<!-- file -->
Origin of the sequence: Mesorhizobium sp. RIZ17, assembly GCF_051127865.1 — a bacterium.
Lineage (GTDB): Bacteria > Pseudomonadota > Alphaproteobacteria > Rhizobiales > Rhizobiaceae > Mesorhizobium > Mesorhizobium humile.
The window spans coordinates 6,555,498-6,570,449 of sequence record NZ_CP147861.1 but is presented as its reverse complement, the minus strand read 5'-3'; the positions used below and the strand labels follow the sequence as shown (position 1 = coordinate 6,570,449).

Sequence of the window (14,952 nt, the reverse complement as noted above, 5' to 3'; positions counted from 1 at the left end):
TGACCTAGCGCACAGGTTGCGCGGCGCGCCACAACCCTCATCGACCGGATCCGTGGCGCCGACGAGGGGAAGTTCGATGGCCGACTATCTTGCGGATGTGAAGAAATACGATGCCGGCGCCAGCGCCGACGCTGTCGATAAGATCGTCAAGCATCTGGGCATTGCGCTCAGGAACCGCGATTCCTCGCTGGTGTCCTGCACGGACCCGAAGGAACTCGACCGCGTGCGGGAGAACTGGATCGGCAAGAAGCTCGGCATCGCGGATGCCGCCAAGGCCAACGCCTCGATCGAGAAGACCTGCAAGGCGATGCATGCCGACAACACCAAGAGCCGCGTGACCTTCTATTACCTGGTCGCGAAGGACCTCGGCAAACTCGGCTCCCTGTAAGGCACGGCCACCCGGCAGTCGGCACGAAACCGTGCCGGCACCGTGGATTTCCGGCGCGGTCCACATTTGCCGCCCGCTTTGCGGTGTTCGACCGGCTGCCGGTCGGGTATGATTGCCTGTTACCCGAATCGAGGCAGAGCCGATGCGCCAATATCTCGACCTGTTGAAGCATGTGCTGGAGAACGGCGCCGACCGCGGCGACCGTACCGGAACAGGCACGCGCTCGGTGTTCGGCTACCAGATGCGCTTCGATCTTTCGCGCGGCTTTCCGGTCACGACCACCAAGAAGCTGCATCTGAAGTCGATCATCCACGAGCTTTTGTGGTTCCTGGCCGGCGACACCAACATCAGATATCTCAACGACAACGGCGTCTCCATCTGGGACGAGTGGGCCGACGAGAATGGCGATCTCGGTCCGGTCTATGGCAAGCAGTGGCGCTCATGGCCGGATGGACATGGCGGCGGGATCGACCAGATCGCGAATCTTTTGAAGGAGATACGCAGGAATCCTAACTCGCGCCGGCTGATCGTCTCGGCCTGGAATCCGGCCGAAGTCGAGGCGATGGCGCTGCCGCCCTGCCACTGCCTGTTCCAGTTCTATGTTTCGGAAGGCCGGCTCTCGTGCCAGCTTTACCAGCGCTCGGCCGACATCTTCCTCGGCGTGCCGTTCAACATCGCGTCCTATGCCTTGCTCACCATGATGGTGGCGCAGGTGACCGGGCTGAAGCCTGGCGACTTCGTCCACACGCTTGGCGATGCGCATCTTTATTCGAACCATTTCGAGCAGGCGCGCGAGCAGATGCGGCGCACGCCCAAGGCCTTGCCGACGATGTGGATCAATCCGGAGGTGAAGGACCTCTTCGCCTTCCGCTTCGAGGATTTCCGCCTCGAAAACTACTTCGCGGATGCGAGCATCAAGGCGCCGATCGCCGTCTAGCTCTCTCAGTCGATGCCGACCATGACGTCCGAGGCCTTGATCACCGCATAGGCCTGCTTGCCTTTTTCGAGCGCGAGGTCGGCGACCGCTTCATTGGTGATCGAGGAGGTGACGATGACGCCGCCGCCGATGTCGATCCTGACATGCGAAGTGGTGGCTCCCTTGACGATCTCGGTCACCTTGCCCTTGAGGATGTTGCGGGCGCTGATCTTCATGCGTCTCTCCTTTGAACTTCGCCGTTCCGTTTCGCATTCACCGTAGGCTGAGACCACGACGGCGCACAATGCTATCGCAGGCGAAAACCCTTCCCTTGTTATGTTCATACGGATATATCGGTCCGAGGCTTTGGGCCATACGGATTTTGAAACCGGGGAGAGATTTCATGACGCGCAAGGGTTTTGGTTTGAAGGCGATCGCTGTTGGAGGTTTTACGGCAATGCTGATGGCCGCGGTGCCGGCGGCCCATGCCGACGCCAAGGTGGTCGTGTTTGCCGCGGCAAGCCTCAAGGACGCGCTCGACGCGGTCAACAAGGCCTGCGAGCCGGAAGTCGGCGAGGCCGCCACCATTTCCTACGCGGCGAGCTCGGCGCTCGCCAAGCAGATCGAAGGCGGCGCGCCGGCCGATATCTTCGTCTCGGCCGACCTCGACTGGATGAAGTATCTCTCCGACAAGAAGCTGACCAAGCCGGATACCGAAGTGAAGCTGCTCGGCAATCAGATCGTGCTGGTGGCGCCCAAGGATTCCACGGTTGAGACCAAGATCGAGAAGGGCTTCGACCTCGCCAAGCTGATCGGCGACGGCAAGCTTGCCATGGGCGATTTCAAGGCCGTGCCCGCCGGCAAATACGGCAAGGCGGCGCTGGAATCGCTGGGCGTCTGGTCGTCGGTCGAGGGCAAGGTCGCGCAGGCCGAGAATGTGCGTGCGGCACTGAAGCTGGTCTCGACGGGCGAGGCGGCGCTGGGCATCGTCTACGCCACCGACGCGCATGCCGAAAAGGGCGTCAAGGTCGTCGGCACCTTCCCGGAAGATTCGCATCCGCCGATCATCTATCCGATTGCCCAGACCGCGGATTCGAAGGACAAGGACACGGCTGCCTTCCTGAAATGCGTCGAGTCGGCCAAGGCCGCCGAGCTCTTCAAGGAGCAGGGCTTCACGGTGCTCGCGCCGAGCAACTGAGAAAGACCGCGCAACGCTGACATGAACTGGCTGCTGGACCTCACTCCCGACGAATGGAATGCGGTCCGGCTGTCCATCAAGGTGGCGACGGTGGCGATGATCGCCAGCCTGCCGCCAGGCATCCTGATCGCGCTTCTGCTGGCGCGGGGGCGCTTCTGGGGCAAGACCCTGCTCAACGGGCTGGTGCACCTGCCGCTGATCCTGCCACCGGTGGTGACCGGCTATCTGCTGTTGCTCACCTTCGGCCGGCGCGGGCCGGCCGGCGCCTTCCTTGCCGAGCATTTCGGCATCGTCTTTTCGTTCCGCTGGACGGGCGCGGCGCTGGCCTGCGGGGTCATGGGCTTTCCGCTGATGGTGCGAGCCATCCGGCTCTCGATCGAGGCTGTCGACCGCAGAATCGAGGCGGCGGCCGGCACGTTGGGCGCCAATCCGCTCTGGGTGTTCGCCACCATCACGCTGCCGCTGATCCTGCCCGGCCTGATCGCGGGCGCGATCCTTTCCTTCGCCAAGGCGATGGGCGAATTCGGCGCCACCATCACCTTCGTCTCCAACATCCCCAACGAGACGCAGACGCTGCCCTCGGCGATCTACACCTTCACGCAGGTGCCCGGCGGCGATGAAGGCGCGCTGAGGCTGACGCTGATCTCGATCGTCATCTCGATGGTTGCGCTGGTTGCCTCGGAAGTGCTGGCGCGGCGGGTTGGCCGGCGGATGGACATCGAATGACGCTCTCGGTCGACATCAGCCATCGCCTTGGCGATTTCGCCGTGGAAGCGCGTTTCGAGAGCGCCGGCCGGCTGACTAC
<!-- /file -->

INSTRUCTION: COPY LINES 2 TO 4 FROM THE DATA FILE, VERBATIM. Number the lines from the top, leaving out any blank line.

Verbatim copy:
Lineage (GTDB): Bacteria > Pseudomonadota > Alphaproteobacteria > Rhizobiales > Rhizobiaceae > Mesorhizobium > Mesorhizobium humile.
The window spans coordinates 6,555,498-6,570,449 of sequence record NZ_CP147861.1 but is presented as its reverse complement, the minus strand read 5'-3'; the positions used below and the strand labels follow the sequence as shown (position 1 = coordinate 6,570,449).

Sequence of the window (14,952 nt, the reverse complement as noted above, 5' to 3'; positions counted from 1 at the left end):